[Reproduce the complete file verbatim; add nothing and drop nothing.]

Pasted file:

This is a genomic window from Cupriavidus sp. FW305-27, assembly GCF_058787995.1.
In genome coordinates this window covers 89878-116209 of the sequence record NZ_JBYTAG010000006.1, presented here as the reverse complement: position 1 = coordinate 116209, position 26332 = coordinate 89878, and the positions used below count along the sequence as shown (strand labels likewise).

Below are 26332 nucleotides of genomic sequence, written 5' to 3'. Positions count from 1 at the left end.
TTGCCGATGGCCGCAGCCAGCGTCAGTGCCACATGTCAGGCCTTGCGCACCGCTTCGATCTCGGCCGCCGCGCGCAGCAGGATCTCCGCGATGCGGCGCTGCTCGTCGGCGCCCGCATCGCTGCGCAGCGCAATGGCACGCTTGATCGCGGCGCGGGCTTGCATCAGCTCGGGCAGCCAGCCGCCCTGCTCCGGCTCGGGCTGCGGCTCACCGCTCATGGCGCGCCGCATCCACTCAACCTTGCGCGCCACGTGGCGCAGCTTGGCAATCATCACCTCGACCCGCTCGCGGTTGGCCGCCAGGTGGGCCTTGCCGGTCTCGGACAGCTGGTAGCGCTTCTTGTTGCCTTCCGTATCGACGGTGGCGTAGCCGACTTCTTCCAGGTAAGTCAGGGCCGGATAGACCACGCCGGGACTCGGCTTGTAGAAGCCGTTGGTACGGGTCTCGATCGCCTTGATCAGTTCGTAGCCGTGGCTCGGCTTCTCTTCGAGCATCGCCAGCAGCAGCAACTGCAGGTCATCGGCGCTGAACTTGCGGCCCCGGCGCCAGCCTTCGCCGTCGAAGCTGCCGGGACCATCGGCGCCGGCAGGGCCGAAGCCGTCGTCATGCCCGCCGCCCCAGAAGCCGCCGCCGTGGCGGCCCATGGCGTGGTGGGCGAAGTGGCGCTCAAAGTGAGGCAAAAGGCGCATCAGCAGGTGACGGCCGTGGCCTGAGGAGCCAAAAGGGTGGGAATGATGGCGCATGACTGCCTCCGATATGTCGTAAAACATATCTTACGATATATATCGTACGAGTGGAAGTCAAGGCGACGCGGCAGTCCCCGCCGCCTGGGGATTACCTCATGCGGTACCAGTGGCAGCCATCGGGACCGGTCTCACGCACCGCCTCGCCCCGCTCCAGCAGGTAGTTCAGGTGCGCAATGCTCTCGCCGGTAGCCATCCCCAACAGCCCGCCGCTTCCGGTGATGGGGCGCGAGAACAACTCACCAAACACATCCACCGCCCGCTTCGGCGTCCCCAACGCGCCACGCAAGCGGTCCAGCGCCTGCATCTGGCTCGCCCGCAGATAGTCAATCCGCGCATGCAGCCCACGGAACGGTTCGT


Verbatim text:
This is a genomic window from Cupriavidus sp. FW305-27, assembly GCF_058787995.1.
In genome coordinates this window covers 89878-116209 of the sequence record NZ_JBYTAG010000006.1, presented here as the reverse complement: position 1 = coordinate 116209, position 26332 = coordinate 89878, and the positions used below count along the sequence as shown (strand labels likewise).

Below are 26332 nucleotides of genomic sequence, written 5' to 3'. Positions count from 1 at the left end.
TTGCCGATGGCCGCAGCCAGCGTCAGTGCCACATGTCAGGCCTTGCGCACCGCTTCGATCTCGGCCGCCGCGCGCAGCAGGATCTCCGCGATGCGGCGCTGCTCGTCGGCGCCCGCATCGCTGCGCAGCGCAATGGCACGCTTGATCGCGGCGCGGGCTTGCATCAGCTCGGGCAGCCAGCCGCCCTGCTCCGGCTCGGGCTGCGGCTCACCGCTCATGGCGCGCCGCATCCACTCAACCTTGCGCGCCACGTGGCGCAGCTTGGCAATCATCACCTCGACCCGCTCGCGGTTGGCCGCCAGGTGGGCCTTGCCGGTCTCGGACAGCTGGTAGCGCTTCTTGTTGCCTTCCGTATCGACGGTGGCGTAGCCGACTTCTTCCAGGTAAGTCAGGGCCGGATAGACCACGCCGGGACTCGGCTTGTAGAAGCCGTTGGTACGGGTCTCGATCGCCTTGATCAGTTCGTAGCCGTGGCTCGGCTTCTCTTCGAGCATCGCCAGCAGCAGCAACTGCAGGTCATCGGCGCTGAACTTGCGGCCCCGGCGCCAGCCTTCGCCGTCGAAGCTGCCGGGACCATCGGCGCCGGCAGGGCCGAAGCCGTCGTCATGCCCGCCGCCCCAGAAGCCGCCGCCGTGGCGGCCCATGGCGTGGTGGGCGAAGTGGCGCTCAAAGTGAGGCAAAAGGCGCATCAGCAGGTGACGGCCGTGGCCTGAGGAGCCAAAAGGGTGGGAATGATGGCGCATGACTGCCTCCGATATGTCGTAAAACATATCTTACGATATATATCGTACGAGTGGAAGTCAAGGCGACGCGGCAGTCCCCGCCGCCTGGGGATTACCTCATGCGGTACCAGTGGCAGCCATCGGGACCGGTCTCACGCACCGCCTCGCCCCGCTCCAGCAGGTAGTTCAGGTGCGCAATGCTCTCGCCGGTAGCCATCCCCAACAGCCCGCCGCTTCCGGTGATGGGGCGCGAGAACAACTCACCAAACACATCCACCGCCCGCTTCGGCGTCCCCAACGCGCCACGCAAGCGGTCCAGCGCCTGCATCTGGCTCGCCCGCAGATAGTCAATCCGCGCATGCAGCCCACGGAACGGTTCGT